Arts & Culture

A Typical Boy, Atypical Friendship

Ever feel like a loser when things just ain’t jiving? Take a lesson or two from Daniel LaRusso, the kid fresh out of New Jersey adjusting to the culture of California. His story in The Karate Kid is an ultimate American classic and continues to inspire karate nationwide and evoke nostalgic high school memories. People love the movie so much that even today Netflix runs a highly successful TV series called Cobra Kai that brings back the same characters and actors of the original film—only this time, they’re forty- to fifty-year-olds. Simply speaking, The Karate Kid is a feel-good movie that nobody should miss out on.

Before getting into the storyline, some basics first. High school in cinema, as a rule, has two categories of people: first you have the cool rich kids with the nice cars and groovy hairdos who seem to get away with everything; then you have the not-so-cool, not-so-rich kids whose lives are basically the playthings of the so-much-cooler-and-richer kids. But there’s obviously a reason why: the quirky “loser” kids are just perfect for demonstrating movie heroics. Of course, at a surface level, we as an audience simply love it when we watch the underdog transform into a top dog and take his revenge. But more than that, his development in character is what really lionizes the “loser,” what impels the audience to think, “If he can, then so can I.” Daniel, as you might have guessed, so happens to be one of those not-so-cool kids, and his life typified the lifestyle of an American high schooler in the eighties. Whether its portrayal is true to fact or not, this principle, at least as it pertains to the movie world, is ever unfailing–new, clueless students simply make ripe victims for bullies. Daniel’s experiences, though quite dramatized and blown out of proportion, contain a grain of truth in its portrayal of a typical public high school atmosphere and depict a microcosm of the fundamental cruelty of this world due to flawed human nature. At the same time, The Karate Kid conveys a glimmering message of hope and friendship—both in the unlikeliest forms—that can inspire people across the globe and many generations.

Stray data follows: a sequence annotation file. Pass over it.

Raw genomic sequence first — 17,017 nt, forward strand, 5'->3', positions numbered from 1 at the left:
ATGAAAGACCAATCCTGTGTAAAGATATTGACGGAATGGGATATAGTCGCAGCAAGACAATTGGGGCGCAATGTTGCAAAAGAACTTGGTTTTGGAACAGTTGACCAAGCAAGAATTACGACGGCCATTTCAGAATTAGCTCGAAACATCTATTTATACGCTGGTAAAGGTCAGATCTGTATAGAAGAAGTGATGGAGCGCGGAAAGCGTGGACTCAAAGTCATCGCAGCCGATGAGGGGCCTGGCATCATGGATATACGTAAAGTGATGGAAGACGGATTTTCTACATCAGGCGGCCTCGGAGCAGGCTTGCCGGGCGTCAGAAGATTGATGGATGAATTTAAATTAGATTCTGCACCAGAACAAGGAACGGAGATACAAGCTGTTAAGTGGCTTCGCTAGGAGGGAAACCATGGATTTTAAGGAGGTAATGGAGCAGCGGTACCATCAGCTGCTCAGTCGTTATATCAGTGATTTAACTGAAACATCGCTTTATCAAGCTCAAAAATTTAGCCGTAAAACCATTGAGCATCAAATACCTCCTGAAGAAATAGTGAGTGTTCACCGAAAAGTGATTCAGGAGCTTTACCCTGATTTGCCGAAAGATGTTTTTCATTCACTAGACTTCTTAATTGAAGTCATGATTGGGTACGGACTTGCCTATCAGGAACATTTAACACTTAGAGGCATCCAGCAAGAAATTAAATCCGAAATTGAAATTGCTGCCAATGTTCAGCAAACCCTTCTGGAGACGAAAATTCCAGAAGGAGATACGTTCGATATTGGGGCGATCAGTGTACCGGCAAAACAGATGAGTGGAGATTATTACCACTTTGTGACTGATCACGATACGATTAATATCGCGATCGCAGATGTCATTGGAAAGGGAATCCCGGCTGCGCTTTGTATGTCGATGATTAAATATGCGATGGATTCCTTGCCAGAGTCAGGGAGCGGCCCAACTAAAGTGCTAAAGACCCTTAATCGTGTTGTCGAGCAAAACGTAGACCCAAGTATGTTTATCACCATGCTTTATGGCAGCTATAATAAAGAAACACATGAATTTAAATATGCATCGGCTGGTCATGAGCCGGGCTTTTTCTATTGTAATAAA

From the get-go, Daniel has his misgivings about starting a new life in California–there are no winters, there’s too much smog, and the state is on the opposite coast of New Jersey. It simply doesn’t help when he sees the suspiciously murky water at his community pool, the grandma in the rocking chair, the leaky faucet in their condo, and the strange janitor catching flies with chopsticks. While he shrugs off the first three oddities, the last spectacle leaves a lasting impression on him.

Daniel soon becomes friends with Ali, a blonde cheerleader from the local high school who lives in “the hills”—a reference to the wealthy neighborhood. Things get heated when the biggest, baddest, richest boys of the neighborhood arrive on scene, one of whom, Johnny, Ali’s ex-boyfriend, meddles with Ali and her radio. Daniel, who stands up for her, ends up face flat on the ground with a black eye; turns out, the hoodlum is a star black belt student at the local Cobra Kai dojo.

As it would happen, Daniel attends the same school as Ali and Johnny’s gang. Though she approaches Daniel several times, there’s an unspoken divide between them since she’s from “the hills” and he’s not. Plus, Johnny’s gang constantly looks over their shoulder, creating trouble for Daniel and exploiting his physical weakness with their karate skills. Though Ali detaches from normal convention and her “rich kid” group to engage in activities with Daniel, he is loath to reciprocate, afraid that Johnny’s gang will jump him at any moment. Meanwhile, the janitor at Daniel’s apartment, Mr. Miyagi, shows several acts of kindness to Daniel, whom he suspects is having a difficult time at school.